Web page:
In New York City, offences against Jews in October tripled from a year prior to 69, making up the bulk of the hate crimes investigated by the New York Police Department. Anti-Muslim and anti-ethnic attacks also increased, totalling 15, up from three a year before. 

In London, where hate-crime data is publicly available, at least 434 people have been arrested for hate crime and public order offences since 7 October, the Metropolitan Police said. Offences spiked in October and stayed high in November, the force said in a statement, with 909 anti-Semitic crimes recorded from 7 October to 25 November — a 1,112% change compared to a year earlier. There were 420 Islamophobic offences, up 259%. Police are seeking more than 60 unnamed individuals

In Buenos Aires in the five weeks through 15 November, anti-Semitic acts totalled 45, a figure equal to what the Argentine capital has registered for entire years in the past decade, according to data from DAIA, one of the country’s top Jewish organisations. The government’s anti-discrimination office doesn’t collect data on anti-Muslim hate crimes and its census doesn’t include data on the Muslim population.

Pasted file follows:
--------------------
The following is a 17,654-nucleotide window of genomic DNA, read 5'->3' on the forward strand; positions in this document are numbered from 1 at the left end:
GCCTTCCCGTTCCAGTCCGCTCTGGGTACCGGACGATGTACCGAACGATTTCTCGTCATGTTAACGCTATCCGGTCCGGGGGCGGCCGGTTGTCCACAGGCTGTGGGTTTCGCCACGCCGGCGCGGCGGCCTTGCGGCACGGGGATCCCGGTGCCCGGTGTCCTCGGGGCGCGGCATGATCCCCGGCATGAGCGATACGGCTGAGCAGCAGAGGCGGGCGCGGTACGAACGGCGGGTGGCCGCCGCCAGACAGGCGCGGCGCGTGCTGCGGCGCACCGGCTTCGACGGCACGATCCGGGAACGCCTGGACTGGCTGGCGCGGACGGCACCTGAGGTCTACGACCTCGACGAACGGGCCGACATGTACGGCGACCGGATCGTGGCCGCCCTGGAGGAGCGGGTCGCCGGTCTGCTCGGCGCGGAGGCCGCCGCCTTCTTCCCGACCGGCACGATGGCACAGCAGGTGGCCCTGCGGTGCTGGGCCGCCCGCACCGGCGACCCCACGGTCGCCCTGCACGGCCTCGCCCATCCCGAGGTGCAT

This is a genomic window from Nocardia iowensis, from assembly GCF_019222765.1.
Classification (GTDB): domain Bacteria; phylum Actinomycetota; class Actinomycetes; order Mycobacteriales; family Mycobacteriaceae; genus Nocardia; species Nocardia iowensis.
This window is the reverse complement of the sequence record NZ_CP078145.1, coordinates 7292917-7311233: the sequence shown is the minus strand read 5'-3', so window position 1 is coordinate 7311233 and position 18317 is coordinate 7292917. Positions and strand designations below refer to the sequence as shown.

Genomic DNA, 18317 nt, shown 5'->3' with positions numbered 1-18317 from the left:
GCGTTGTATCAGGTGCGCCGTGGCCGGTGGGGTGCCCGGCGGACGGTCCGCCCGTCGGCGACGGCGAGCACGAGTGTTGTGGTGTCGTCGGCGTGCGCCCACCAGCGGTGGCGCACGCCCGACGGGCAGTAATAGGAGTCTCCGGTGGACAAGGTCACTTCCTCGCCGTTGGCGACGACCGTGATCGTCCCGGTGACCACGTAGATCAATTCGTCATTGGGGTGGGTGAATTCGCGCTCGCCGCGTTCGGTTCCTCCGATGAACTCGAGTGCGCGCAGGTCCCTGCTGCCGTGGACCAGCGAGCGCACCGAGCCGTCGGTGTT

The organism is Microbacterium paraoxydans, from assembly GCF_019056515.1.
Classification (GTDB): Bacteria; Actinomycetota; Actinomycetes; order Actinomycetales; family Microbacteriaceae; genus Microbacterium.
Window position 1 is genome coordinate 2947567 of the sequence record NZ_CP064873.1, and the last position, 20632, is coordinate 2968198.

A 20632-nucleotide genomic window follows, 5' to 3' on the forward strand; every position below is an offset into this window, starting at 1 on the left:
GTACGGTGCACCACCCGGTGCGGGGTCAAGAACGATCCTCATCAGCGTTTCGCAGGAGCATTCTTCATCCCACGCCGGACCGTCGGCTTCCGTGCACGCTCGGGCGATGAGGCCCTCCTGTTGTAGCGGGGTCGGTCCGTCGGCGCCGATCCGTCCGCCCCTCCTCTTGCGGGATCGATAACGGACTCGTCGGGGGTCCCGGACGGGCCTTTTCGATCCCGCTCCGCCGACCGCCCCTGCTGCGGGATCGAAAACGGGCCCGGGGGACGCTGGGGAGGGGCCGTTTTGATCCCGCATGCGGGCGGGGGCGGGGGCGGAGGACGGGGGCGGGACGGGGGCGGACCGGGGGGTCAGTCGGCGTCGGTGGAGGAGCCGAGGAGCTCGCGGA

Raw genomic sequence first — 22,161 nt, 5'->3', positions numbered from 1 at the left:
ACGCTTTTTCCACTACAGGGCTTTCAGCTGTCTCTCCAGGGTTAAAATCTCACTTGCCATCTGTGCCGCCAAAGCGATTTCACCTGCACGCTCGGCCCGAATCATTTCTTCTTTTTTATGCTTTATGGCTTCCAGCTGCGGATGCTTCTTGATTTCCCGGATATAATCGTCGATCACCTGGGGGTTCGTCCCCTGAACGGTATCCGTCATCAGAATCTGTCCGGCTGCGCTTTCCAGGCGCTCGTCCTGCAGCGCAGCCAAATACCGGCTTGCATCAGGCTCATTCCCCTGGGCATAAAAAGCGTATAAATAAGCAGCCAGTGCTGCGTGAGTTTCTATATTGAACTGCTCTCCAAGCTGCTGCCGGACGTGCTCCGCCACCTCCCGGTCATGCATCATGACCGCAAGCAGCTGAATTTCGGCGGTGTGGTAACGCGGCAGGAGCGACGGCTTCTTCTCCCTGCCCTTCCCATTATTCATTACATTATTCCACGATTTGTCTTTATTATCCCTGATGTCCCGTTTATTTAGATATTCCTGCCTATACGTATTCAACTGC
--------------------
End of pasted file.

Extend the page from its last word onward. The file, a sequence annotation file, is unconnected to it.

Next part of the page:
The country is home to Latin America’s largest Jewish community, approximately 220,000 people, and stands to become Israel’s top ally in the region once President-elect Javier Milei, who said he intends to convert to Judaism, takes office on 10 December.  

In Toronto, Canada’s biggest city and home to its largest Jewish and Muslim populations, there were 78 reports of hate crimes from 7 October to 20 November, compared to 37 in the same six weeks in 2022, a rise of 111%. That figure includes 38 anti-Semitic acts compared to 13 in the same period last year as well as 17 acts targeting Palestinian, Muslims or Arabs versus one last year. Canada routinely ranks among the most racially tolerant societies in the world. But the increase in hate crimes is surfacing simmering tensions. DM